In Masterpiece Cakeshop v. Colorado Civil Rights Commission, the Supreme Court upheld Jack Phillips’ constitutional—and natural—right to freely exercise his faith.

This important 7-2 decision dealt a blow to the inquisitorial and intolerant secularism that targeted the Constitution’s free exercise clause for radical redefinition.

As I argued in a 20-state brief to the court, the newly minted constitutional right to same-sex marriage that Justice Anthony Kennedy wrote into the Constitution two years ago should not abolish the long-standing constitutional right—free exercise of religion—that the Framers themselves placed at the top of the Bill of Rights.

This week’s decision is a victory for the First Amendment, which is specifically designed to protect—not persecute—religious faith.

We should thank God for this victory and the measure of relief it delivers for Phillips and those like him, but the onslaught nevertheless rages on. Defenders of religious freedom must not deceive ourselves about the nature of the fight. This is a clash of worldviews, and our opponents are not interested in compromising.

The other side is not simply asking for tolerance. It deceptively employs the language of “separation of church and state”—a phrase that does not actually appear in the First Amendment—to enforce rigid moral conformity using the coercive power of the state.

This is a strange inversion of the First Amendment’s purpose, which in fact was intended to accomplish the exact opposite: namely, to protect from government infringement the natural, unalienable right to worship our Creator and to live our lives in accord with his commands.

This inversion amounts to nothing less than the attempted establishment of a kind of secular orthodoxy that punishes dissent. What else are we to conclude when its advocates attempt to force a Christian baker to violate his moral convictions by publicly participating in a same-sex wedding?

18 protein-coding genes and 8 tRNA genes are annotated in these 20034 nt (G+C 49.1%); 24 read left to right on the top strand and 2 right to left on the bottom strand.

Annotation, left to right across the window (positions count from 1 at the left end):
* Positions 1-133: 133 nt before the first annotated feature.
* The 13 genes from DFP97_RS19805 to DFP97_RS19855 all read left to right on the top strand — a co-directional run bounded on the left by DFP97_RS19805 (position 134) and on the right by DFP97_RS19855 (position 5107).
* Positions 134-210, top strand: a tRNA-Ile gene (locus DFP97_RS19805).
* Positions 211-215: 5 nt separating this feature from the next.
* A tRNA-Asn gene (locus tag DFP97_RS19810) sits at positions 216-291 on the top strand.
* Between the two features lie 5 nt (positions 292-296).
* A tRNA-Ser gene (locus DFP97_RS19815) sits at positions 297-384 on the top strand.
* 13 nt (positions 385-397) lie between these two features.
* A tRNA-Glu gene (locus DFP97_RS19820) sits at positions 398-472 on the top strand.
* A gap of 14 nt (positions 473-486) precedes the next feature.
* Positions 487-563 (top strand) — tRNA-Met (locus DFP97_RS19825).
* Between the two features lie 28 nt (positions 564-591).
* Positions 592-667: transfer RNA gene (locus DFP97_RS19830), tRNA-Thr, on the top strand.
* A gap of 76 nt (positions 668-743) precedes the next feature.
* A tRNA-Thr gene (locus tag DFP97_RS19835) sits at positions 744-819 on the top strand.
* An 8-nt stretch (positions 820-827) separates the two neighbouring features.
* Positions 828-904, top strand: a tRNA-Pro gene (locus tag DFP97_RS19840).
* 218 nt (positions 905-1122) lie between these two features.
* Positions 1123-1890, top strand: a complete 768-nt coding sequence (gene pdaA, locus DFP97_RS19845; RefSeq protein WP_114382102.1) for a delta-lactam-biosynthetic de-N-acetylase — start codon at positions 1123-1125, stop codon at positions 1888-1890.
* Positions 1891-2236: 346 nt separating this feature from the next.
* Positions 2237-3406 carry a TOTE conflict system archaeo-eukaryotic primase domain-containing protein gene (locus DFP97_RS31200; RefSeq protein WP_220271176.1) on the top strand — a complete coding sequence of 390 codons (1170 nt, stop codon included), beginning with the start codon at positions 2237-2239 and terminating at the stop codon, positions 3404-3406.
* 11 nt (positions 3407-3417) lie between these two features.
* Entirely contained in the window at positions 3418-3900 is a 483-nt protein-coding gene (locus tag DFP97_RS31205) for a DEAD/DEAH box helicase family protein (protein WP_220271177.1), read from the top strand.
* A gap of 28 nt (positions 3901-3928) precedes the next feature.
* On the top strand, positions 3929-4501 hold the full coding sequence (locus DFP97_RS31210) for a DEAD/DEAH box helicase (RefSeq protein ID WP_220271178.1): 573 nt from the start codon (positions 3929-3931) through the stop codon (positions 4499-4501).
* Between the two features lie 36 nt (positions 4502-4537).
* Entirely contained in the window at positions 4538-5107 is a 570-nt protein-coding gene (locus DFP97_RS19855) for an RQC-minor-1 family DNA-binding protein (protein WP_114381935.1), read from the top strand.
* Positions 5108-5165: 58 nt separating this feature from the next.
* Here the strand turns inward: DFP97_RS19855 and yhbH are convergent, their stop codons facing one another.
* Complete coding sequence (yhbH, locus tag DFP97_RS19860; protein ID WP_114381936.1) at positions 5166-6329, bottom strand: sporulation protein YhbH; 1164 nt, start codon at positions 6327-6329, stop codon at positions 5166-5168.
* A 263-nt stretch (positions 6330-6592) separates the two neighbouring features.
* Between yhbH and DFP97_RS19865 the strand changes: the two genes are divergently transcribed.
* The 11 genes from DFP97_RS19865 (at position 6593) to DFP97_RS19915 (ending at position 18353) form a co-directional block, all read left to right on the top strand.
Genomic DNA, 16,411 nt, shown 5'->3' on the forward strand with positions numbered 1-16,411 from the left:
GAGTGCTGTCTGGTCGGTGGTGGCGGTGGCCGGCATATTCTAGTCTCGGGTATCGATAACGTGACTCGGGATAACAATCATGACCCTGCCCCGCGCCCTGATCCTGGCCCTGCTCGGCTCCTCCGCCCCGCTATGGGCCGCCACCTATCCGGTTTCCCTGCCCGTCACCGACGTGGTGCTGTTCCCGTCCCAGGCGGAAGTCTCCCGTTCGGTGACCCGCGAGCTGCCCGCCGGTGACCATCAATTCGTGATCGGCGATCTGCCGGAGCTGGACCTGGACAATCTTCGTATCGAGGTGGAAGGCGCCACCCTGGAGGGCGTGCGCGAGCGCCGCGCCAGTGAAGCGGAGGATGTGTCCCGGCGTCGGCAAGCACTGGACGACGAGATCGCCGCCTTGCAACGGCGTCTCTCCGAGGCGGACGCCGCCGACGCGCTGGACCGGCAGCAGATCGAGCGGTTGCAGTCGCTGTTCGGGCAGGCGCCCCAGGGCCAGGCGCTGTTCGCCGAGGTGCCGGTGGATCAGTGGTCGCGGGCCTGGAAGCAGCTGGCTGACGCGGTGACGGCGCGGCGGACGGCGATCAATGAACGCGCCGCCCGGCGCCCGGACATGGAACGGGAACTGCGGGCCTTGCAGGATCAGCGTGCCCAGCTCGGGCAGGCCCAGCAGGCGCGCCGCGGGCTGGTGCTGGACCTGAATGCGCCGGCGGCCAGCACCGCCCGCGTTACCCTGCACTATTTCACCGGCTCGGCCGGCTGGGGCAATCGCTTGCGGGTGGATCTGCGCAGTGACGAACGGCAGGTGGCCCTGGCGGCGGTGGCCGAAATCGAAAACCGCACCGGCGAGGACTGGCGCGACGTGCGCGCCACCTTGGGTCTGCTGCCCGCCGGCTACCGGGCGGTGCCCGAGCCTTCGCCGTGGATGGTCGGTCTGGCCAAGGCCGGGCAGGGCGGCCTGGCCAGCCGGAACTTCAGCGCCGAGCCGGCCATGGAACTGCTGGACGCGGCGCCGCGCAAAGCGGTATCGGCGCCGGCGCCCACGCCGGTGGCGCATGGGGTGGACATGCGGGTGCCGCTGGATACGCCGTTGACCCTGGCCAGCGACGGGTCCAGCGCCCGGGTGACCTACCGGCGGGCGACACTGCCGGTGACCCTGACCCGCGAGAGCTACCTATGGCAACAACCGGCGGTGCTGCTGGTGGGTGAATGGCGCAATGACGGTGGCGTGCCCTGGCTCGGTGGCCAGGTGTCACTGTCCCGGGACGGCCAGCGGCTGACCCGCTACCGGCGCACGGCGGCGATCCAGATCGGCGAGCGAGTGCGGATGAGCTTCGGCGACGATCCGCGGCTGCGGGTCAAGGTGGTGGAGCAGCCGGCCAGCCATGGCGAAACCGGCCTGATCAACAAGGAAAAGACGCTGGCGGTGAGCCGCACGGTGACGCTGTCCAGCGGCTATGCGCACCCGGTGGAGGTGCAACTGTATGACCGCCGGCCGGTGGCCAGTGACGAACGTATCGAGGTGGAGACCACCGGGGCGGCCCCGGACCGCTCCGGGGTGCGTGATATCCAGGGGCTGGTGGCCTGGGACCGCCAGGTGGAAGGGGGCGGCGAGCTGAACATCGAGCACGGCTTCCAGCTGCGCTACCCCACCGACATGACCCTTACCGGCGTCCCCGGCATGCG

This is not tolerance. It is the aggressive, punitive enforcement of secular dogma. It not only flies in the face of the free exercise clause of the First Amendment but also represents an outright rejection of the Founders’ own worldview.

The freedom of religion comes first in the Bill of Rights for a reason: It is foundational. It springs from the duties we owe to our Creator and therefore imposes on the state the legal responsibility to protect religion from public persecution.

Virtually to a man, the Founders were men of faith, and that faith was not merely private but infused their public lives as well. They understood that a flourishing America would be impossible without vibrant religious faith.

Their view, however, simply is not consistent with the new secular orthodoxy. As attorney general of Texas, everywhere I look people are being forced to choose between their reasonable moral convictions and invasive new dictates from activist judges.

The bullying of Phillips is only the most high-profile example. Innocuous expressions of Judeo-Christian piety are now wildly denounced, tried in court, and hounded from public view.

Even as we celebrate the victory in Masterpiece, we cannot forget the many other beleaguered Americans being subjected to the same attacks levelled against Phillips. Their cases are the next battlegrounds for religious freedom, and their legal defense will continue to be a defining characteristic of my tenure.

The details of these cases may vary, but the crux of the issue is always the same. Religion—particularly those in the Judeo-Christian tradition—falls afoul of the prevailing secularist convictions of our cultural elites.

This intolerant secularism then attempts to twist the Constitution’s straightforward protection of the “free exercise” of religion into its opposite: a weapon to bludgeon faith and expel it from the public square. George Orwell couldn’t have drawn it up any better.

Fortunately, the Constitution is a stubborn thing. The First Amendment does not lend itself easily to being marginalized. Meanwhile, President Donald Trump continues to appoint qualified, constitutionalist judges to the federal bench who will read the First Amendment’s protection of religious believers as it is plainly written.

Defenders of religious freedom must capitalize on this momentum: We must fight to apply the underlying principle that won the day in Masterpiece—the free exercise of religion—to similar cases all over the country. As attorney general of Texas, I will not budge in my defense of this most precious freedom from the onslaught of secularist orthodoxy.